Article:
Donor Programming in Albania in Other (Non-justice and Security) Sectors Relevant to Organised Crime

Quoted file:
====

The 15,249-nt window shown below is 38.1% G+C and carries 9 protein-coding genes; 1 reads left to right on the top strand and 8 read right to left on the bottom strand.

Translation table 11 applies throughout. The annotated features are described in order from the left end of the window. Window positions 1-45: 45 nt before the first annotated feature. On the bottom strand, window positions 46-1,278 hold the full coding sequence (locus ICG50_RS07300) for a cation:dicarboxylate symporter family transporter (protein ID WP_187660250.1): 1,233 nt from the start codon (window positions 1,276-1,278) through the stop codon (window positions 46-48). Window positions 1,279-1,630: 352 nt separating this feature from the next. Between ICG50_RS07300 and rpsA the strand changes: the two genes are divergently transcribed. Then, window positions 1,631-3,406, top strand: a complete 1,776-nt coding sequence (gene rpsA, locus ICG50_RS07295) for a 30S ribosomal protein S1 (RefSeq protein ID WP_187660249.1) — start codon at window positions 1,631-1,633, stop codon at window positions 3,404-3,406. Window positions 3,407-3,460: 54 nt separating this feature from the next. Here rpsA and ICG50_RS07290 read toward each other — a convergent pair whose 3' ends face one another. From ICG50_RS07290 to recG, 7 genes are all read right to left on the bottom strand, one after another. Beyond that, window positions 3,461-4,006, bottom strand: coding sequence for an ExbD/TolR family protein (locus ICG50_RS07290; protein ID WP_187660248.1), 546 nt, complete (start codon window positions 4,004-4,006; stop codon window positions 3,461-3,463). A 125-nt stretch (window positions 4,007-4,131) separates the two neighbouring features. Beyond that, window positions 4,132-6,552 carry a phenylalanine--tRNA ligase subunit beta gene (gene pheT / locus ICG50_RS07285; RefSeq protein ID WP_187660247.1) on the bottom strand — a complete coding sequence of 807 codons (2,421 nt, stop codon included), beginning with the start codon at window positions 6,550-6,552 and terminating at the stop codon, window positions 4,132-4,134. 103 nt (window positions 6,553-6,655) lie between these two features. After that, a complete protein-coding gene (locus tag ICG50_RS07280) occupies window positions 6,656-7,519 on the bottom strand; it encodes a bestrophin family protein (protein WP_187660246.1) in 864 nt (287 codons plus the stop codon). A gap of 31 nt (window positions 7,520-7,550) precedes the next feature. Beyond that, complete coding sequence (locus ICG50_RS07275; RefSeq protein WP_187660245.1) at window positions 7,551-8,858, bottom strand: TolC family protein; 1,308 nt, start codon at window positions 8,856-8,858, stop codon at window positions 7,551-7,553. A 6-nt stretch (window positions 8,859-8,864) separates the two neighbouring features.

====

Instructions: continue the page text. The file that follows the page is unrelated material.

This helpdesk report provides an overview of sectors relevant to the existence and prevalence of organised crime in Albania; and a mapping of donor work in these sectors. While the programmes and projects discussed are not necessarily designed and adopted specifically to counter organised crime, linkages can be inferred. Literature was selected through database searches (Google, Google Scholar, Web of Science) and by visiting multilateral and bilateral donor websites. Corruption and organised crime are prevalent in Albania and remain key problems in the country. Institutional and everyday petty corruption undermine social trust and creates an environment in which the rule of law is weak and higher order criminal activity can more easily flourish (UNODC, 2015). Corruption is closely interlinked with organised crime as many of the country’s senior state officials are involved in smuggling, contrabands, tax evasions and land grabbing (Sokoli and Resulaj, 2013). Corruption poses a major money laundering risk in Albania as it generates significant amounts of criminal proceeds (COE, 2018). Trafficking in human beings and drugs are also key problems. Albania has been the region’s top producer of cannabis (Global Initiative, 2019). Trafficking in humans for sexual exploitation occurs internally. Many girls and women, particularly Roma and other marginalised groups with low socio-economic backgrounds, are trafficked in main cities in Albania (Meçe, 2016). Organised crime and economic inequality and development are correlated (EC, 2018). Key areas of development requiring attention to tackle organised crime in Albania and elsewhere include: livelihoods and employment; rural development; governance reform; and service delivery. Improving the poor socio-economic conditions of vulnerable populations, for example, can help to prevent human trafficking (Meçe, 2016). This query uses these core areas to structure this report.